According to an article posted by coindesk.com, the Bank of Korea (BOK) has launched a new pilot program for a central bank digital currency (CBDC) amid concerns other nations could take the lead if it sits on the sidelines. Particularly the efforts in Japan and the United States of America have apparently triggered the South Koreans to speed things up.
During a time when the war on cash may see further acceleration due to the fears of transmitting viral diseases more rapidly via the use of paper money, the efforts by various central banks to launch government issued digital currencies could have been expected.
Using the technological benefits and possibilities of blockchain technology, this evolution seems to be picking up speed.
According to the article, the South Korean central bank said last week (April 6th, 2020) it had reevaluated the CBDC proposal after observing that other developed nations, including neighboring Japan and its close ally the U.S., were moving forward with their own digital currency plans faster than anticipated.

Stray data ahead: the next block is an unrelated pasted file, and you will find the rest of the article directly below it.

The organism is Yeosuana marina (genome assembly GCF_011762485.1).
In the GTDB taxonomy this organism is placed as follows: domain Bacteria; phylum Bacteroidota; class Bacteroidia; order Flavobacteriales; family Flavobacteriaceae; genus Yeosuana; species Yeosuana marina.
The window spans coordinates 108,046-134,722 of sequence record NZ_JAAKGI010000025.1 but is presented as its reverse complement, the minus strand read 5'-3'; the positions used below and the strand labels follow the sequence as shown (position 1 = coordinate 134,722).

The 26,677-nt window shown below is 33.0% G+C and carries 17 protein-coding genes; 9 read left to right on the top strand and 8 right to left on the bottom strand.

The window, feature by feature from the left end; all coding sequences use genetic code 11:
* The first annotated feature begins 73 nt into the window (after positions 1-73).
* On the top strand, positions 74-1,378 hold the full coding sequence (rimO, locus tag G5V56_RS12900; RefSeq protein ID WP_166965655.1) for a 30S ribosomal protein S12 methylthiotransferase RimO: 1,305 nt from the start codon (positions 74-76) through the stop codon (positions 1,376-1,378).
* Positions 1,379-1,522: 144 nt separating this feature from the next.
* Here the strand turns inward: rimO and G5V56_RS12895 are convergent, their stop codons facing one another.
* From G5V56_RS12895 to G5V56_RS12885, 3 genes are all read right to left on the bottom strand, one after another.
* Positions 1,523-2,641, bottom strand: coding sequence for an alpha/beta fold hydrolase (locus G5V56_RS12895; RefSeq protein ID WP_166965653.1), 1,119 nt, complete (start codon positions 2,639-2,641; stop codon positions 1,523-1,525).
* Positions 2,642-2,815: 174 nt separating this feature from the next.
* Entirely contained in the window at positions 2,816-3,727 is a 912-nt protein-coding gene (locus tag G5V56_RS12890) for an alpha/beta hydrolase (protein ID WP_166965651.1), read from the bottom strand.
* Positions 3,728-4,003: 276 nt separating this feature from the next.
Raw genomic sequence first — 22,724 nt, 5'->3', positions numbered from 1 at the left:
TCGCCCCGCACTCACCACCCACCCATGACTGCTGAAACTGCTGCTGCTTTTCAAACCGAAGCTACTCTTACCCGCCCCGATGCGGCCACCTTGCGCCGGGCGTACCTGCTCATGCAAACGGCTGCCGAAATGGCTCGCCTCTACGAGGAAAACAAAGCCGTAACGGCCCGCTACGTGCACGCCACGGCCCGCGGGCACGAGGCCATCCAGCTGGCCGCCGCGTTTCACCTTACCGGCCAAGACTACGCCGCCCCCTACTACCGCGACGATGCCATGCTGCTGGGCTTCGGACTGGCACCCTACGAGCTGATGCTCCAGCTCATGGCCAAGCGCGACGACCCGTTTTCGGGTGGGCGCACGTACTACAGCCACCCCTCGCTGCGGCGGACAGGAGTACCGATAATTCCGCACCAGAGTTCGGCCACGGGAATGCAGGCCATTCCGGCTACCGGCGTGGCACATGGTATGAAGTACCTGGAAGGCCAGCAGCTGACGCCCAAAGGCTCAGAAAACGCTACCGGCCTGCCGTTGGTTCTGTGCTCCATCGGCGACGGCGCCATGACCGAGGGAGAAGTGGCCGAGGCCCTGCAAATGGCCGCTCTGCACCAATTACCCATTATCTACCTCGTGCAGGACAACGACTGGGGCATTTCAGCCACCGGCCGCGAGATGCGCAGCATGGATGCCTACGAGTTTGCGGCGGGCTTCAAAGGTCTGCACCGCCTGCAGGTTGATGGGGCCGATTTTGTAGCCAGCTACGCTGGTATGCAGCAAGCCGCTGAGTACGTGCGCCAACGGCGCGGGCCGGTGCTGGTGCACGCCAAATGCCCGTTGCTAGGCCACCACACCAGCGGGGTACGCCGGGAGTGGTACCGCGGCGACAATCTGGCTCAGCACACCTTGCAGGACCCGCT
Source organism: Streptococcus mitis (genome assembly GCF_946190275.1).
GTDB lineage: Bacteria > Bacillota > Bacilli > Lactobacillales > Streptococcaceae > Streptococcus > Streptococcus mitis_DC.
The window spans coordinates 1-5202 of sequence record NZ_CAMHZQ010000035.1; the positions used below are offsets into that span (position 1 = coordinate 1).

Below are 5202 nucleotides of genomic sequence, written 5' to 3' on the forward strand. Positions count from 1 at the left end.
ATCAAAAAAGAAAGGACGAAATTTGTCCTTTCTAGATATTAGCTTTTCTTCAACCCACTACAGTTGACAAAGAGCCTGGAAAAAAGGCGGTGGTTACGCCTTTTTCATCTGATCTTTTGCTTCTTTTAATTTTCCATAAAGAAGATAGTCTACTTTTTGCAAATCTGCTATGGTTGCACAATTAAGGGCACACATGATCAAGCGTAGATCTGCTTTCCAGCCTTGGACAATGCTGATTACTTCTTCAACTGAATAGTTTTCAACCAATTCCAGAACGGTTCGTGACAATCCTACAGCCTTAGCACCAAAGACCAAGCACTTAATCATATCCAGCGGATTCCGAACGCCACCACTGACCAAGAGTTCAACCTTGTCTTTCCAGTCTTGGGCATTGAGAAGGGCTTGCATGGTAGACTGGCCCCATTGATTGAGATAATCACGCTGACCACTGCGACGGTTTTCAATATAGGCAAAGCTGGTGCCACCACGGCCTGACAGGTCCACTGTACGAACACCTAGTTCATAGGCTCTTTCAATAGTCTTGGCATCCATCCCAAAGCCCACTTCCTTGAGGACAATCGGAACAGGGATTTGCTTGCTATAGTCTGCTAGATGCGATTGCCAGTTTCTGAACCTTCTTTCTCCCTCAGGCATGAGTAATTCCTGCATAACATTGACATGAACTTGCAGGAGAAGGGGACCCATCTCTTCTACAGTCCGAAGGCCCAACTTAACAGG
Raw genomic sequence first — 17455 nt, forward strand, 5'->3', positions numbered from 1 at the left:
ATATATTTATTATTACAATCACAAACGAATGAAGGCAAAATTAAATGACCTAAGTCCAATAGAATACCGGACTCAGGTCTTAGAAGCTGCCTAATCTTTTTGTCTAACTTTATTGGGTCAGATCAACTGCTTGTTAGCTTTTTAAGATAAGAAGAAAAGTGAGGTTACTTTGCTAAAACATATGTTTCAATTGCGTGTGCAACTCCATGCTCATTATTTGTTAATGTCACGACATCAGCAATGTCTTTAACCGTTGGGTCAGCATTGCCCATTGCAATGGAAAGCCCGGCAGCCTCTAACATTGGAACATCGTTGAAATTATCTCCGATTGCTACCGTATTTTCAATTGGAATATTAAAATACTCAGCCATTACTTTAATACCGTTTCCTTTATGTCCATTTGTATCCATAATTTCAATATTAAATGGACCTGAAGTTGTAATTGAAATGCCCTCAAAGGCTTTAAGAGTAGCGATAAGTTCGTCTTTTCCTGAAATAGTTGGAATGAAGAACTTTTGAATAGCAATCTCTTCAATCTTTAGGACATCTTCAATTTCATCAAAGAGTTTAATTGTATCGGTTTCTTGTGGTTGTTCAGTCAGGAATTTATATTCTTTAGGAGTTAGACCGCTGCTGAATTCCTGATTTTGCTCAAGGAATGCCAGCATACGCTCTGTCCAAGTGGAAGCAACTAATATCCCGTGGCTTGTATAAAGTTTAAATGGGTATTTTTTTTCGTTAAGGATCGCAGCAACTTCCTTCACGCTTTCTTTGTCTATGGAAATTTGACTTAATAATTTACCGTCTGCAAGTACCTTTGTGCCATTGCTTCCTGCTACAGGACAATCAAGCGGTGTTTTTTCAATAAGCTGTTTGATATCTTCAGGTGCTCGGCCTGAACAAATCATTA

Abandoning their wait-and-see approach, BOK officials have now pushed the central bank into a 22-month pilot program – which started this month – to assess the technical and legal ramifications of replacing physical cash with a digital equivalent.
"The U.S. and Japan had had no plans to issue a CBDC in the near future, but they changed their stance recently to enhance research in the emerging area," said an official, speaking to The Korea Times. "The BOK also decided to remain proactive in the rapid shift in payment environments here and abroad, so we are going to set up the CBDC pilot system and check technical and legal issues surrounding its introduction here."